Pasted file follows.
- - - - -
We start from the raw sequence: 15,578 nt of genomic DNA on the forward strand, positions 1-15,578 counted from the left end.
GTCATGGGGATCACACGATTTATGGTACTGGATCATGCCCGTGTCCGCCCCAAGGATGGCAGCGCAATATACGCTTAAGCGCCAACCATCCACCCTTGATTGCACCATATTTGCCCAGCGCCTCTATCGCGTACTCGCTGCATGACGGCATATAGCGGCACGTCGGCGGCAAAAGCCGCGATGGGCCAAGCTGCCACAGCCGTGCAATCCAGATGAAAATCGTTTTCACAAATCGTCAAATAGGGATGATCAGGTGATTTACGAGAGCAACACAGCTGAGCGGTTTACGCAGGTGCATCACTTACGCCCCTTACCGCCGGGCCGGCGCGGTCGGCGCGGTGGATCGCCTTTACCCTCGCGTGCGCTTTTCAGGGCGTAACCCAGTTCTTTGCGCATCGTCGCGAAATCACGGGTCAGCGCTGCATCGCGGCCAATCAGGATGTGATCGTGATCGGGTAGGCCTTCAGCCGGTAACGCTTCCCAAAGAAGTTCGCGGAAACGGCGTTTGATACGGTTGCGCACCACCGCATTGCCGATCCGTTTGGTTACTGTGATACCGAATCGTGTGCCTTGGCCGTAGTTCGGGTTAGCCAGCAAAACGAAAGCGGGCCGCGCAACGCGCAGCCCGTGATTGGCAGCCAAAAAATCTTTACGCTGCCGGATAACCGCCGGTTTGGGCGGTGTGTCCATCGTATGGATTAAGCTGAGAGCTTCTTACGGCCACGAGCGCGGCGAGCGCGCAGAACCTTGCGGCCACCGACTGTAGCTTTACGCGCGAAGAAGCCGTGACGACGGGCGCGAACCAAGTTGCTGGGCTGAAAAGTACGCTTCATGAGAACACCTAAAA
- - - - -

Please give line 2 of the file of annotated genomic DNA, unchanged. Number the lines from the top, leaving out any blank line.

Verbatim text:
GTCATGGGGATCACACGATTTATGGTACTGGATCATGCCCGTGTCCGCCCCAAGGATGGCAGCGCAATATACGCTTAAGCGCCAACCATCCACCCTTGATTGCACCATATTTGCCCAGCGCCTCTATCGCGTACTCGCTGCATGACGGCATATAGCGGCACGTCGGCGGCAAAAGCCGCGATGGGCCAAGCTGCCACAGCCGTGCAATCCAGATGAAAATCGTTTTCACAAATCGTCAAATAGGGATGATCAGGTGATTTACGAGAGCAACACAGCTGAGCGGTTTACGCAGGTGCATCACTTACGCCCCTTACCGCCGGGCCGGCGCGGTCGGCGCGGTGGATCGCCTTTACCCTCGCGTGCGCTTTTCAGGGCGTAACCCAGTTCTTTGCGCATCGTCGCGAAATCACGGGTCAGCGCTGCATCGCGGCCAATCAGGATGTGATCGTGATCGGGTAGGCCTTCAGCCGGTAACGCTTCCCAAAGAAGTTCGCGGAAACGGCGTTTGATACGGTTGCGCACCACCGCATTGCCGATCCGTTTGGTTACTGTGATACCGAATCGTGTGCCTTGGCCGTAGTTCGGGTTAGCCAGCAAAACGAAAGCGGGCCGCGCAACGCGCAGCCCGTGATTGGCAGCCAAAAAATCTTTACGCTGCCGGATAACCGCCGGTTTGGGCGGTGTGTCCATCGTATGGATTAAGCTGAGAGCTTCTTACGGCCACGAGCGCGGCGAGCGCGCAGAACCTTGCGGCCACCGACTGTAGCTTTACGCGCGAAGAAGCCGTGACGACGGGCGCGAACCAAGTTGCTGGGCTGAAAAGTACGCTTCATGAGAACACCTAAAA